Just like other Rare games, Jet Force Gemini was really ambitious for its time. There were 3 playable characters that each had their own unique abilities. You can only change characters after a certain part in the campaign, but once that happens, the game really opens up. You can these characters to traverse previously unreachable areas and find new collectibles. Jet Force Gemini has a lot of planets that players can explore. One of the aspects that the game is known for is the grueling criteria needed to complete the campaign. Besides exploring all of the planets within the game, players must find all of the spaceship parts scattered throughout the worlds and rescue all the tribals in each level. The difficult part was that if you accidentally killed a tribal, the whole level needed to be played again. All the tribals had to be rescued on one run of a level. All of this needs to happen before the final level of the game. While the controls still aren’t perfect after the update, there are a lot of reasons to love Jet Force Gemini.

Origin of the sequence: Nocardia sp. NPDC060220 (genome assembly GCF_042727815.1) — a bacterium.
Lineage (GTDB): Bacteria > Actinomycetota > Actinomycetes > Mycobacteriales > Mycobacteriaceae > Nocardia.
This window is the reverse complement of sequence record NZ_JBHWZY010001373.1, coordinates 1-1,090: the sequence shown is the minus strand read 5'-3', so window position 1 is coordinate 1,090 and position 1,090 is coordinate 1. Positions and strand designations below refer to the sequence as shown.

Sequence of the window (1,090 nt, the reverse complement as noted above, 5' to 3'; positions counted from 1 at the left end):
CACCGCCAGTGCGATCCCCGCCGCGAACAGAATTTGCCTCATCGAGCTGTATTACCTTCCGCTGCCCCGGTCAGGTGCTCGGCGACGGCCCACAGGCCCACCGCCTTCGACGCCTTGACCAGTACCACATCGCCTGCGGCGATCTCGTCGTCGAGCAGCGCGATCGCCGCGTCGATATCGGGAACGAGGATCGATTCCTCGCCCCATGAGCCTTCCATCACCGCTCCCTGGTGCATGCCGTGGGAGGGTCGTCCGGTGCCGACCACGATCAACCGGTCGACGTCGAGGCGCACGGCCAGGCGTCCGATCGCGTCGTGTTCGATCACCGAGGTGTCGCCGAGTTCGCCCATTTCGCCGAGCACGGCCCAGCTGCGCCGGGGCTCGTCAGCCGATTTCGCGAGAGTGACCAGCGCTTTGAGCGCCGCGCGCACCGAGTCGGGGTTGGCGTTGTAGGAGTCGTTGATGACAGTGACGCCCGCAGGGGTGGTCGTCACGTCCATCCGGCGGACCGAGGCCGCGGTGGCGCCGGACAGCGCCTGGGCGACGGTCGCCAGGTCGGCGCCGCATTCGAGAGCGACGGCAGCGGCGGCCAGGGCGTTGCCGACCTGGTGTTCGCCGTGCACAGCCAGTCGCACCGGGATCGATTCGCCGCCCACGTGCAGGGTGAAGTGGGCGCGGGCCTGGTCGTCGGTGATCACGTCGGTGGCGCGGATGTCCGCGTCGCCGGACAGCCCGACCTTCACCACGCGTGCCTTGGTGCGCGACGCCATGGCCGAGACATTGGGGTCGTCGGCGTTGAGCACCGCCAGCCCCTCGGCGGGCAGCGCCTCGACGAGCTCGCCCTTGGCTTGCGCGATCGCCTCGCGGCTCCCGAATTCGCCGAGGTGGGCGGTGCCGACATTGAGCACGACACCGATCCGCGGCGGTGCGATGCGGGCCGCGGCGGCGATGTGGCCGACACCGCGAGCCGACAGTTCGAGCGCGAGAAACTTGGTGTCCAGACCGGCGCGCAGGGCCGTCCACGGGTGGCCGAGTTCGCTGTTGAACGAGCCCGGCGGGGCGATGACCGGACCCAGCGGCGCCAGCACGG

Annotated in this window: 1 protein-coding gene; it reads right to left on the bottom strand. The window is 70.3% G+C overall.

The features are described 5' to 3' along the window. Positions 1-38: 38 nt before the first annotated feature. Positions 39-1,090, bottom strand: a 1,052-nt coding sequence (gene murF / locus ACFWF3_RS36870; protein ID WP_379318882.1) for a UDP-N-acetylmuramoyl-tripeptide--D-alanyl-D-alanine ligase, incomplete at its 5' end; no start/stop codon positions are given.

2: Viva Piñata: Trouble In Paradise
Rare has a great track record with sequels. Viva Piñata: Trouble In Paradise is an excellent sequel and one of the best games that the developer has ever made. There are so many appealing aspects about the game. It’s not too difficult and the game is relaxing. Compared to many challenging games on the market, Viva Piñata: Trouble In Paradise is just so soothing. There are challenges to be completed, new piñatas to be found, and two new areas (Piñarctic and Dessert Desert) with their own set of piñatas to bring to your garden. One of the coolest and most welcome additions in the game is the “Just For Fun Mode.” This mode enables players to play the game without worrying about wasting money. Multiple unlockable items are also available for the player to use. This mode is excellent for people who want to play for an hour or so at a time. There’s no real commitment in the “Just For Fun Mode.” It’s comparable to the sandbox mode in Minecraft.